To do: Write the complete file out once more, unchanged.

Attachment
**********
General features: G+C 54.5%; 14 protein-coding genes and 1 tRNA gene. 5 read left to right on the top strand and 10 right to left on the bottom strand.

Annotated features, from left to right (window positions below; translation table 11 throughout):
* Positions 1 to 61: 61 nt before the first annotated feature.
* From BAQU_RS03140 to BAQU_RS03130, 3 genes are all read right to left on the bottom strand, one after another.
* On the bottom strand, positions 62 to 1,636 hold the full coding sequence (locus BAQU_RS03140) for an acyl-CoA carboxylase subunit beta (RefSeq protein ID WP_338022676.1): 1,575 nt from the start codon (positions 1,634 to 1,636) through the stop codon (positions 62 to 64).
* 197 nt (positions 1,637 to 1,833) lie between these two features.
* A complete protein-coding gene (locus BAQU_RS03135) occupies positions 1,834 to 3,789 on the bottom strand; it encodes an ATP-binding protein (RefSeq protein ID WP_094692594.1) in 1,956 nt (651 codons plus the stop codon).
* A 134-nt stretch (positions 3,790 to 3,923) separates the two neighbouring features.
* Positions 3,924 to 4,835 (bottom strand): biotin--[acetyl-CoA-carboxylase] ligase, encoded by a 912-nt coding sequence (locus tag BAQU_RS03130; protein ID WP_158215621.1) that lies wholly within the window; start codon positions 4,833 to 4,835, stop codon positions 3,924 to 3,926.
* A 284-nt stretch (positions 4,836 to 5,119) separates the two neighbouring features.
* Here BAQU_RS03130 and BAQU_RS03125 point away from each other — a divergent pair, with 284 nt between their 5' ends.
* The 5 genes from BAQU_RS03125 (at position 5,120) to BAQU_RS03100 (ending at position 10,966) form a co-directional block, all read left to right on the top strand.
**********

General features: G+C 54.5%; 14 protein-coding genes and 1 tRNA gene. 5 read left to right on the top strand and 10 right to left on the bottom strand.

Annotated features, from left to right (window positions below; translation table 11 throughout):
* Positions 1 to 61: 61 nt before the first annotated feature.
* From BAQU_RS03140 to BAQU_RS03130, 3 genes are all read right to left on the bottom strand, one after another.
* On the bottom strand, positions 62 to 1,636 hold the full coding sequence (locus BAQU_RS03140) for an acyl-CoA carboxylase subunit beta (RefSeq protein ID WP_338022676.1): 1,575 nt from the start codon (positions 1,634 to 1,636) through the stop codon (positions 62 to 64).
* 197 nt (positions 1,637 to 1,833) lie between these two features.
* A complete protein-coding gene (locus BAQU_RS03135) occupies positions 1,834 to 3,789 on the bottom strand; it encodes an ATP-binding protein (RefSeq protein ID WP_094692594.1) in 1,956 nt (651 codons plus the stop codon).
* A 134-nt stretch (positions 3,790 to 3,923) separates the two neighbouring features.
* Positions 3,924 to 4,835 (bottom strand): biotin--[acetyl-CoA-carboxylase] ligase, encoded by a 912-nt coding sequence (locus tag BAQU_RS03130; protein ID WP_158215621.1) that lies wholly within the window; start codon positions 4,833 to 4,835, stop codon positions 3,924 to 3,926.
* A 284-nt stretch (positions 4,836 to 5,119) separates the two neighbouring features.
* Here BAQU_RS03130 and BAQU_RS03125 point away from each other — a divergent pair, with 284 nt between their 5' ends.
* The 5 genes from BAQU_RS03125 (at position 5,120) to BAQU_RS03100 (ending at position 10,966) form a co-directional block, all read left to right on the top strand.